I Produced these three a few weeks ago after I decommissioned an old disk. I’m now trying to choose the best outlet to sell them. Recommendations welcome.
For some time now I’ve been thinking about writing a post on designing for previews, those small boxes that pop-up over links on all kinds of sites.
My mind has been focussed by a few chance events that have lead to a striking example of the difference that adding a few design elements to a layout can make.
My (current!) blog layout is fairly simple, I’ve stripped back foreground images and simply have a title ‘tab’. For reading, it’s probably fine, but in a thumbnail preview at under 300 x 200 pixel dimensions, the layout does me few favours in grabbing and retaining viewer attention and inciting, inviting them to click.
We have precious little time to grab reader attention at higher resolutions, never mind when they’re taking a split-second to peek through the letter box.
So when you consider the great pains many of us go to create pixel-perfect, high usability, flexible or fixed layouts to get our brand, our ideas or our tone expressed it makes sense to make sure that when you have content worth linking to that it does the same.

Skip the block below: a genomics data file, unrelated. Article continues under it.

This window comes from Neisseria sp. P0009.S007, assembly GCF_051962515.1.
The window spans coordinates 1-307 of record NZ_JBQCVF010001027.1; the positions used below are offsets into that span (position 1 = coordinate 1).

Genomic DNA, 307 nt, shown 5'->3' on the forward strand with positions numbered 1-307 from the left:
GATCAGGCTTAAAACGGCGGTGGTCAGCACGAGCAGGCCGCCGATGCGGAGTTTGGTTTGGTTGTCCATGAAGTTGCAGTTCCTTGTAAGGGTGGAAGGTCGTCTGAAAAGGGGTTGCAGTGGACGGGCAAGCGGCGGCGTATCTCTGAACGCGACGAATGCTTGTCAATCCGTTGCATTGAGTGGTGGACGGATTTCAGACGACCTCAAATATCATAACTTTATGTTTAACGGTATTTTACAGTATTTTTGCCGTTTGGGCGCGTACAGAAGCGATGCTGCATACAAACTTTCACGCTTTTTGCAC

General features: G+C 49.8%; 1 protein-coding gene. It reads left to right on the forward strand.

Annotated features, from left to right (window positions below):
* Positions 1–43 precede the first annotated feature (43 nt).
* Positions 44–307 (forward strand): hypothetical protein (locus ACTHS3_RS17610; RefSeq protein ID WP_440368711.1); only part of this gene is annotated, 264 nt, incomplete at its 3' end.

So the story of this post goes like this: I took a photo on the Sunday at BathCamp, of the stencil they used to brand our complimentary camping chairs. A marketing masterpiece in their own right, snaps of these chairs bearing the BathCamp logo are turning up everywhere.
The next day I wrote up my thoughts on BathCamp, and sent them live. Shortly after publish (nothing’s ever really finished is it?) I added the stencil snap.
This morning I see a link to my post on Ann Oldroyd’s Blissfully.me blog, and saw my page appear in a pop-up when I hovered over the link.
Without that image the small type, small header, no medium-sized design elements would have made the page look simply like a page of text.
With it, it makes that one post signify in no uncertain terms what the posts about and adds some visual interest to another otherwise textual page. In some ways image is enhanced by the lack of surrounding interface elements.
Words are useless when you can’t read them, so in my case previews clearly matter. In this instance the preview service understands this and has picked out keywords to aid the reader.
All of this will be considered with every new post, new site I develop and with any future redesigns I undertake.